Developing technology

We invest in research and development (R&D) to improve the quality of our products and efficiency of our projects, processes and operations – and to commercialise new technologies for the transition to a low-carbon energy future.

We have a global technology-development network, with major centres in the USA, the Netherlands and India. We also have sites in countries such as China and Germany. Hundreds of scientists work at our facilities, running R&D projects that seek to, among other things, turn natural gas into cleaner fuels and energy-saving lubricants; to bring crude oil up from under the sea safely, economically and efficiently; and to reduce the Net Carbon Footprint of the energy products we sell.

In 2018, we spent $986 million on R&D, compared with $922 million in 2017.

Bird's eye view of a LNG carrier at sea. (photo)

We are using advanced digital data to improve the efficiency of our ships.

Our R&D projects often involve collaborations with public or private entities, including business partners, universities, government laboratories, technology start-ups and incubators.

In 2018, we started work on 260 projects with universities. Many of these focus on areas crucial for low-carbon energy systems, such as biomass, renewable power and electrochemical batteries. Our association with universities enables students and faculty to tackle technological challenges beyond foundational scientific insights, and consider how to scale up their work from the laboratory to commercial application in the energy industry.

For example, we are participating in a pilot project with the Technical University of Vienna and others to implement a new carbon capture process at a biomass power plant (see Carbon capture and storage).

We are also improving the performance and efficiency of our liquefied natural gas carriers and gas plants by using advanced digital data. For example, by letting captains know exactly what the optimal sailing conditions for their ships are, fuel consumption (and therefore CO2 emissions) can be reduced by as much as 8%.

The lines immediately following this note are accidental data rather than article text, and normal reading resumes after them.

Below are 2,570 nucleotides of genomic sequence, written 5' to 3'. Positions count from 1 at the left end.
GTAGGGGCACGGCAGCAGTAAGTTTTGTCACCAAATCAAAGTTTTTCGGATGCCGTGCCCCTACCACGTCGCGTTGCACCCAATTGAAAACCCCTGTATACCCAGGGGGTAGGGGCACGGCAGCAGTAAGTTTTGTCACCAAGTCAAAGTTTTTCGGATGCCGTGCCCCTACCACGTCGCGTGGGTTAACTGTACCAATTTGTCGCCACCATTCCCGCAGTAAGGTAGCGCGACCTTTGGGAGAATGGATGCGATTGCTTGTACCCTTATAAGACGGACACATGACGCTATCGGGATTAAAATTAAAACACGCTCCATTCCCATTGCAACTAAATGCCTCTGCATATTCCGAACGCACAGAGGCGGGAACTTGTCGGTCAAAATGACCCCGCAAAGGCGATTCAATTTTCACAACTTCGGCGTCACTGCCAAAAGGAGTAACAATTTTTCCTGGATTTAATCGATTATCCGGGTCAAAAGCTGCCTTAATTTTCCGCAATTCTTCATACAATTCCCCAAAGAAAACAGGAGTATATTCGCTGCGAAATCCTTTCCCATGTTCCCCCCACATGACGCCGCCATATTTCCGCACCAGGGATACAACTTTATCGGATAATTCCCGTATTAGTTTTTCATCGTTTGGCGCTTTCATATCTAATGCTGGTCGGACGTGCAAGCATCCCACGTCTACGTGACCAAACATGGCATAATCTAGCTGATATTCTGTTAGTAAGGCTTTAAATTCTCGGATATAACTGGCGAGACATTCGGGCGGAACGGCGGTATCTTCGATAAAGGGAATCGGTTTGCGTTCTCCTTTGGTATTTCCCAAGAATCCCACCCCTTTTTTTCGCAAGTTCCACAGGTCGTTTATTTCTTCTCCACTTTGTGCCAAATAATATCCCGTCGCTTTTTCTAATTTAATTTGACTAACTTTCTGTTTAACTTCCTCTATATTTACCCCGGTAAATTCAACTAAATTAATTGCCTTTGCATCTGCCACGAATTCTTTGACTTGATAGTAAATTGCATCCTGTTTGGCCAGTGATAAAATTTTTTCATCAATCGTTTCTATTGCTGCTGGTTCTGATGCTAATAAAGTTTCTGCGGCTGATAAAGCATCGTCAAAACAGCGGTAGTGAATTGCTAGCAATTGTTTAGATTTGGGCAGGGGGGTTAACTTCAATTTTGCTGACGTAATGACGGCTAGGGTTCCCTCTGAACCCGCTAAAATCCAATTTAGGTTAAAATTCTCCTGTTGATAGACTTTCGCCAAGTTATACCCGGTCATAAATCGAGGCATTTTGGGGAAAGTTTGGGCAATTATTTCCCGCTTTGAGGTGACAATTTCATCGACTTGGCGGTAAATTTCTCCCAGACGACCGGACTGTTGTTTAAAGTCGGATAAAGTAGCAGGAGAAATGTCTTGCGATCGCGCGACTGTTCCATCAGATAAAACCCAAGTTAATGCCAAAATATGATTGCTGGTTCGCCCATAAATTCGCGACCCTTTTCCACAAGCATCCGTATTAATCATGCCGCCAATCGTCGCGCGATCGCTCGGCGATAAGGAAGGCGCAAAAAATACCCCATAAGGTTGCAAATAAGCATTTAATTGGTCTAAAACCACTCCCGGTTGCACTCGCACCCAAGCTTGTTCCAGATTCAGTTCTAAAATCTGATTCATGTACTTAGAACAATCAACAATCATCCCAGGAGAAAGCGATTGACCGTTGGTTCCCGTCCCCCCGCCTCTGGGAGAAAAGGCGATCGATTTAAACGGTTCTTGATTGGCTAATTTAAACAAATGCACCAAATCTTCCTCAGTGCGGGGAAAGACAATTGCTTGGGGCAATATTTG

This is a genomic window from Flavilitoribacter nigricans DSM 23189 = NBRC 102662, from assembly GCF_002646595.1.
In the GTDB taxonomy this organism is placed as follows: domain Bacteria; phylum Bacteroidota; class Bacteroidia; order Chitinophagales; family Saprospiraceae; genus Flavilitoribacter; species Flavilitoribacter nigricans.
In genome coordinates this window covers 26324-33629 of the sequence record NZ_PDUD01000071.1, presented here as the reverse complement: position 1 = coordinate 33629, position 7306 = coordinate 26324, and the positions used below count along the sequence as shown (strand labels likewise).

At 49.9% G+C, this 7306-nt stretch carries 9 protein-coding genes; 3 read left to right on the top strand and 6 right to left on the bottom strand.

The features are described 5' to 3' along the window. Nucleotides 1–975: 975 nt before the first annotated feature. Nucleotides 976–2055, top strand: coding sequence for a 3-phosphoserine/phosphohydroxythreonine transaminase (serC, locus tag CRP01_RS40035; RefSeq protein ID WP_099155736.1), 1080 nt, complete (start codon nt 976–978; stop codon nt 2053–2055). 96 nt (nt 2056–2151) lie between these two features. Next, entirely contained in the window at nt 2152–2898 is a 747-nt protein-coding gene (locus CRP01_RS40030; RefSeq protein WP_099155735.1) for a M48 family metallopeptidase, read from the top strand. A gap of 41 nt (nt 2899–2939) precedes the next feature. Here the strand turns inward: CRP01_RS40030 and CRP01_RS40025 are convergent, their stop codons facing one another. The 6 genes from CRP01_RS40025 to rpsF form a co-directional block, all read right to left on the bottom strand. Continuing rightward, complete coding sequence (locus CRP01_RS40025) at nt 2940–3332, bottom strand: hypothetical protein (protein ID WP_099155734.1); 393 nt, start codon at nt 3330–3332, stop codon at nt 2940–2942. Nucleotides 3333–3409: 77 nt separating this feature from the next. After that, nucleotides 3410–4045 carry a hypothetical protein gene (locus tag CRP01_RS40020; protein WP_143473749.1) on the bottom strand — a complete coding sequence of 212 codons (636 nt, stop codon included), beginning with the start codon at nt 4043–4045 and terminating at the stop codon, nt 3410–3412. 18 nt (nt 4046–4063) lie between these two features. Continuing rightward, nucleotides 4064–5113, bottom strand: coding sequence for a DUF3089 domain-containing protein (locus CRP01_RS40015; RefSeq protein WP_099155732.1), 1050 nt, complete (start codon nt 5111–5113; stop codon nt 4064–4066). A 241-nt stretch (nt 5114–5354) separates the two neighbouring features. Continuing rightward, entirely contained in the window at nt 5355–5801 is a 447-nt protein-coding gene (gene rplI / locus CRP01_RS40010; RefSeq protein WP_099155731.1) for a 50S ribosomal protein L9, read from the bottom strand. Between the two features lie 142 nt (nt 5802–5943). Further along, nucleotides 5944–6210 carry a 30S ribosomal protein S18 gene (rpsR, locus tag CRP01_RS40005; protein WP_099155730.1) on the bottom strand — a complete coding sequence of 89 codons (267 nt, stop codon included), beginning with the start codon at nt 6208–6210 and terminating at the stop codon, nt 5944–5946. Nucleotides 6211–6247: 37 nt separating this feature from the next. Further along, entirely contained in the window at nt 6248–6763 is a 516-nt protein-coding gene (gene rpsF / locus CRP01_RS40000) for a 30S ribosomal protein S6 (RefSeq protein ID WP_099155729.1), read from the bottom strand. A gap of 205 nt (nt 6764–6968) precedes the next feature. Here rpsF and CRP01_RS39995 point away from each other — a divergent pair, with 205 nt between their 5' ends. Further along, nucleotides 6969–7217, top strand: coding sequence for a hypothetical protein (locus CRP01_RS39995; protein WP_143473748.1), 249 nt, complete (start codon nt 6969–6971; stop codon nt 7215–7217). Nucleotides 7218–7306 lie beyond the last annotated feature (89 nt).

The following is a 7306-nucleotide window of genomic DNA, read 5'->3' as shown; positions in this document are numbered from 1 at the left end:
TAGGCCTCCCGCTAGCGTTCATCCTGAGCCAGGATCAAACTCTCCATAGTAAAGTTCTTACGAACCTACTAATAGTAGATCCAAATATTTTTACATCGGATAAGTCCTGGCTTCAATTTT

In 2018, we announced a new programme that will help start-ups working on emerging clean-energy technologies to accelerate their path to market. Shell GameChanger Accelerator focuses on technologies related to long-term energy storage and power grid management. The programme works with the US Department of Energy’s National Renewable Energy Laboratory and has so far identified four companies to support.

Globally, we support innovation in a number of ways, including:

  • Shell GameChanger, which works with start-ups and businesses on unproven early-stage ideas with the potential to impact the future of energy;
  • Shell Ventures, which invests in companies that are developing promising technologies that complement Shell’s businesses; and
  • Shell TechWorks, a programme that brings into the oil and gas sector proven technologies from other industries.

Find out more about how Shell innovates at and at .


Professor Yuhan Sun, Professor at Chinese Academy of Sciences, China. (photo)

Professor Yuhan Sun

Chinese Academy of Sciences, China

The Chinese Academy of Sciences and Shell have developed a strategic proposal for a hybrid energy system.

“To be a leader in energy, Shell is directly supporting research and development related to a low-carbon future. However, energy and issues such as climate change are global topics that are closely related to natural resources and technology advancements. This makes things challenging because different countries have differing energy structures. Attention must be paid to suitable integrated energy solutions for every region. For example, nuclear coupled with technologies that convert coal into other hydrocarbon products, or renewables integrated with gas conversion. The education and training of youth are also important. This is a major opportunity, for Shell and for all of society.”

research and development
View complete glossary
research and development
View complete glossary